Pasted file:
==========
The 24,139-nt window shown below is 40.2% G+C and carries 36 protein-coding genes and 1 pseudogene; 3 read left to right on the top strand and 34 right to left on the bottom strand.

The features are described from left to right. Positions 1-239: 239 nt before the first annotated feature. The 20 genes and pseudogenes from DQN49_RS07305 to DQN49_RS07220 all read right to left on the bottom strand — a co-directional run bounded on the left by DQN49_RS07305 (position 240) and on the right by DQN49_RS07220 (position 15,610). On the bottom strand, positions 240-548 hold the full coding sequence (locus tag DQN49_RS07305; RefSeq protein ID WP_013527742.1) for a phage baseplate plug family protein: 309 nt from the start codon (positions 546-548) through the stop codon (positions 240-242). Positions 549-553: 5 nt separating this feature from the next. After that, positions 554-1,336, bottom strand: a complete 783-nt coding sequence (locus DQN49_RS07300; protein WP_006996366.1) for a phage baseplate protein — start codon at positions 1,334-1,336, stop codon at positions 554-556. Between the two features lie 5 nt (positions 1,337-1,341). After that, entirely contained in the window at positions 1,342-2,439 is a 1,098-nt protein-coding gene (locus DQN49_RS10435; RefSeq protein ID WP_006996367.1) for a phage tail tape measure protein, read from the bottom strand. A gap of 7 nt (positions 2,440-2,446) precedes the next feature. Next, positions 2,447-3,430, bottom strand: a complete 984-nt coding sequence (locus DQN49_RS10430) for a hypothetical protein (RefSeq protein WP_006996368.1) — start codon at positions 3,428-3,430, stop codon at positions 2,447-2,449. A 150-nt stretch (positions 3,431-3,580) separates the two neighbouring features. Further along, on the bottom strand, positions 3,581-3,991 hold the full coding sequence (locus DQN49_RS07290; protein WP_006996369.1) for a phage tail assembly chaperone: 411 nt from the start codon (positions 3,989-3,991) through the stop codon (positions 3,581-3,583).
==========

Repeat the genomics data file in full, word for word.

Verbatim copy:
The 24,139-nt window shown below is 40.2% G+C and carries 36 protein-coding genes and 1 pseudogene; 3 read left to right on the top strand and 34 right to left on the bottom strand.

The features are described from left to right. Positions 1-239: 239 nt before the first annotated feature. The 20 genes and pseudogenes from DQN49_RS07305 to DQN49_RS07220 all read right to left on the bottom strand — a co-directional run bounded on the left by DQN49_RS07305 (position 240) and on the right by DQN49_RS07220 (position 15,610). On the bottom strand, positions 240-548 hold the full coding sequence (locus tag DQN49_RS07305; RefSeq protein ID WP_013527742.1) for a phage baseplate plug family protein: 309 nt from the start codon (positions 546-548) through the stop codon (positions 240-242). Positions 549-553: 5 nt separating this feature from the next. After that, positions 554-1,336, bottom strand: a complete 783-nt coding sequence (locus DQN49_RS07300; protein WP_006996366.1) for a phage baseplate protein — start codon at positions 1,334-1,336, stop codon at positions 554-556. Between the two features lie 5 nt (positions 1,337-1,341). After that, entirely contained in the window at positions 1,342-2,439 is a 1,098-nt protein-coding gene (locus DQN49_RS10435; RefSeq protein ID WP_006996367.1) for a phage tail tape measure protein, read from the bottom strand. A gap of 7 nt (positions 2,440-2,446) precedes the next feature. Next, positions 2,447-3,430, bottom strand: a complete 984-nt coding sequence (locus DQN49_RS10430) for a hypothetical protein (RefSeq protein WP_006996368.1) — start codon at positions 3,428-3,430, stop codon at positions 2,447-2,449. A 150-nt stretch (positions 3,431-3,580) separates the two neighbouring features. Further along, on the bottom strand, positions 3,581-3,991 hold the full coding sequence (locus DQN49_RS07290; protein WP_006996369.1) for a phage tail assembly chaperone: 411 nt from the start codon (positions 3,989-3,991) through the stop codon (positions 3,581-3,583).